Between December 2003 and February 2005 eight wells were stimulated in Tengiz field in Kazakhstan using a viscoelastic diverting acid system to evaluate the effectiveness of this system in achieving diversion and zonal coverage in large limestone reservoirs. The viscoelastic diverting acid system was pumped through coiled tubing in three of these wells and bullheaded in five other wells for comparison between both methods of placement. Pre- and post-job production logs acquired in five wells provided analysis of changes in the production profiles. In one of the wells, the formation was stimulated first with 15% HCl through coiled tubing and then with the viscoelastic diverting acid system bullheaded down the production tubing; production logs were acquired after each treatment.

The results from comparison of pre- and post-job production logs clearly show a change in the production profile after the stimulation with the viscoelastic diverting acid system, with a significant increase in production from the least prolific zones.

Conclusions from this field trial are that viscoelastic diverting acid systems can achieve full zonal coverage in stimulating large limestone reservoirs, whether conveyed by coiled tubing or bullheaded from surface. The use of viscoelastic diverting acid systems allows oil recovery from the most damaged zones. Oil recovery from these damaged zones was not previously achieved with conventional stimulation methods, owing to the tendency for stimulation fluids to migrate to the most permeable zones. Viscoelastic diverting acid systems are more effective in achieving diversion than coiled-tubing-conveyed methods using conventional linear acid systems.


Tengiz field is a large carbonate reservoir located in Kazakhstan. Producing intervals in the wells can be as long as 800 m, at depths varying from 3800 m to 5500 m, producing 47°API oil with an average of 16% hydrogen sulfide (H2S) in the gas, with 11,600-psi reservoir pressure and an average temperature of 118°C. Producing media varies from natural fractures and fissures to matrix flow, with average permeability in the range of 1 md to 10 md.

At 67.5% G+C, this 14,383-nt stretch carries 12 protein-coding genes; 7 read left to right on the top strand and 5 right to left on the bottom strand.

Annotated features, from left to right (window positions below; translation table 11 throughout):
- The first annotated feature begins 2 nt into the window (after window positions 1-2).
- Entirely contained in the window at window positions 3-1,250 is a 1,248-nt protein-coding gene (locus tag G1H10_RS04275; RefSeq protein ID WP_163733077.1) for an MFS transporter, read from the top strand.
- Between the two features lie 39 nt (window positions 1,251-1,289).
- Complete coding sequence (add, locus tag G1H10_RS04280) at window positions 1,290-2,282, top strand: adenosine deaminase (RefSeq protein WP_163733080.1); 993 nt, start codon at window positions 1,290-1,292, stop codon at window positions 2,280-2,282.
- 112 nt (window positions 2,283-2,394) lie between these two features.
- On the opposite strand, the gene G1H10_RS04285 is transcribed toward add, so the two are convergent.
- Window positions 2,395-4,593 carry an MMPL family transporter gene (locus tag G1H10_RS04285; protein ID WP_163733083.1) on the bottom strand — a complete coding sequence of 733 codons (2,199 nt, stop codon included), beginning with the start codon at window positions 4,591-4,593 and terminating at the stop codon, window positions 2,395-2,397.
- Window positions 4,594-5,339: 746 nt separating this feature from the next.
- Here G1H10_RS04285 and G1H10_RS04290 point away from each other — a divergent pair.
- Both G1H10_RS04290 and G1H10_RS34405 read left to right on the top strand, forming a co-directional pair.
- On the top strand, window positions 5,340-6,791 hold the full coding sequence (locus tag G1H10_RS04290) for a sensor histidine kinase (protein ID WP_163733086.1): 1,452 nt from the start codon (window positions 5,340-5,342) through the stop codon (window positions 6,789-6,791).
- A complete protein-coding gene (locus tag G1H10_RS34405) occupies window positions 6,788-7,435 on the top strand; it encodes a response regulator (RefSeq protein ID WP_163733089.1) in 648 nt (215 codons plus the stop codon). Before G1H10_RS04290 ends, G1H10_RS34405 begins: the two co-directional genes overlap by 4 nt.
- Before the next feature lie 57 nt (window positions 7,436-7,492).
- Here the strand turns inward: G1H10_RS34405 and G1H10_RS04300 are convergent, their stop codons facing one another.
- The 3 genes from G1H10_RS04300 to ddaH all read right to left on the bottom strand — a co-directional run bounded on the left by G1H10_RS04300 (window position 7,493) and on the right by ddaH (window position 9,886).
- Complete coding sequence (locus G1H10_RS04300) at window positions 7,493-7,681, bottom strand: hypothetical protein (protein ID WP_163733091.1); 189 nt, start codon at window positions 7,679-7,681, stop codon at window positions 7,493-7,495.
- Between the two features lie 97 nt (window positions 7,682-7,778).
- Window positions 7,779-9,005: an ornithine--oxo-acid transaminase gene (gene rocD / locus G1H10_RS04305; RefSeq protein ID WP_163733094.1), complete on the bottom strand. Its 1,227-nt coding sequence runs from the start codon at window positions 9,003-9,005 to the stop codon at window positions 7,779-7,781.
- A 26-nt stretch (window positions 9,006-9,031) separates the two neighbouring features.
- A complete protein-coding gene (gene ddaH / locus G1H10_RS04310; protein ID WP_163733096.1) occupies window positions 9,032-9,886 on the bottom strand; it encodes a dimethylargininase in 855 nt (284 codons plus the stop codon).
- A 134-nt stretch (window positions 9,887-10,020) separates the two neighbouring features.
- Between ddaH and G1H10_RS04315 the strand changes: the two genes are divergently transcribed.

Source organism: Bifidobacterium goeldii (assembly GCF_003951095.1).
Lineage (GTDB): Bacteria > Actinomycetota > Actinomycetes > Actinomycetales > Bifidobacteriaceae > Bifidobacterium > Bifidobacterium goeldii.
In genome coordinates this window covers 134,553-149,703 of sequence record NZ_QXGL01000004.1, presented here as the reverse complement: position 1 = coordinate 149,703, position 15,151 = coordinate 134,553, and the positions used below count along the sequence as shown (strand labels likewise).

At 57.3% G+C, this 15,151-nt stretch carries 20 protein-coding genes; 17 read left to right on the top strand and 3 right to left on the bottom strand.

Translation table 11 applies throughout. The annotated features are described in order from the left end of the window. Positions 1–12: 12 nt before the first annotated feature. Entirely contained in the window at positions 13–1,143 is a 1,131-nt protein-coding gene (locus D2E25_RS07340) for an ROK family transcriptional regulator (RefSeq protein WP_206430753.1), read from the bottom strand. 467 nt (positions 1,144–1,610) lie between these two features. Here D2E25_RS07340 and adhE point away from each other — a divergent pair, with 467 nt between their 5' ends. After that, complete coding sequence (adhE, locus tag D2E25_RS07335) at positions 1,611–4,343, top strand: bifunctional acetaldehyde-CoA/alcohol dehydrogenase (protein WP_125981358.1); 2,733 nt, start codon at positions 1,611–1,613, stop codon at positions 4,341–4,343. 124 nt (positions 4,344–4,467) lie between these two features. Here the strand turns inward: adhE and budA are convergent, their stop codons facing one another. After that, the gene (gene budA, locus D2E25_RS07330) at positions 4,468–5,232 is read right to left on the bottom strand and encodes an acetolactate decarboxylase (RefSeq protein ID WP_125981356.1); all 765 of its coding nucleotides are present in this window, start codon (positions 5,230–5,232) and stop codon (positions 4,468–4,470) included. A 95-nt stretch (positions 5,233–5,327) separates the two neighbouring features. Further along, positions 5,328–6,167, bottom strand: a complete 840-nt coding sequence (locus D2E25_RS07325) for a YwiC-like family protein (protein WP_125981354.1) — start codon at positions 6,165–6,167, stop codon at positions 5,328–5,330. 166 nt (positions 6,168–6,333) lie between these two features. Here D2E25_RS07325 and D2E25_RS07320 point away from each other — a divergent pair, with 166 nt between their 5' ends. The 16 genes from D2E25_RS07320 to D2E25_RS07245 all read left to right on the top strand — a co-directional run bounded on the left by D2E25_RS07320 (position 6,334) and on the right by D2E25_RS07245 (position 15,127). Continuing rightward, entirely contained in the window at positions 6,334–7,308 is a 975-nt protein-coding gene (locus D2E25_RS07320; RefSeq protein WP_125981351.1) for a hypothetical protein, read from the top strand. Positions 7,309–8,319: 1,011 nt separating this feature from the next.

Zonal coverage during acid stimulation of the wells is a key issue because historically most of the acid tends to be injected into the higher permeability layers or the first-stimulated zones. In an attempt to overcome this problem and achieve diversion, the injected acid, conveyed by coiled tubing, was spotted in front of all producing intervals. Starting late in 2003, a new approach used a viscoelastic diverting acid system to achieve diversion. This document discusses the results of the first wells treated with the viscoelastic diverting acid system and compares their results with those of the conventional methods used previously.


Before December 2003, the predominant procedure for stimulating wells in Tengiz was the use of 15% HCl conveyed by coiled tubing. Spotting the acid in front of the various reservoir layers provided diversion of the acid. Results of laboratory tests, in which viscoelastic diverting acid systems were injected through limestone cores, suggested that viscoelastic diverting acid systems would provide diversion during the stimulating of limestone reservoirs. Based on this, it was decided to apply this system in Tengiz field and analyze the results of the stimulation treatments to evaluate their effectiveness. Whenever possible, pre- and post-job production logs and pressure transient tests were performed to better evaluate the results of the stimulations.

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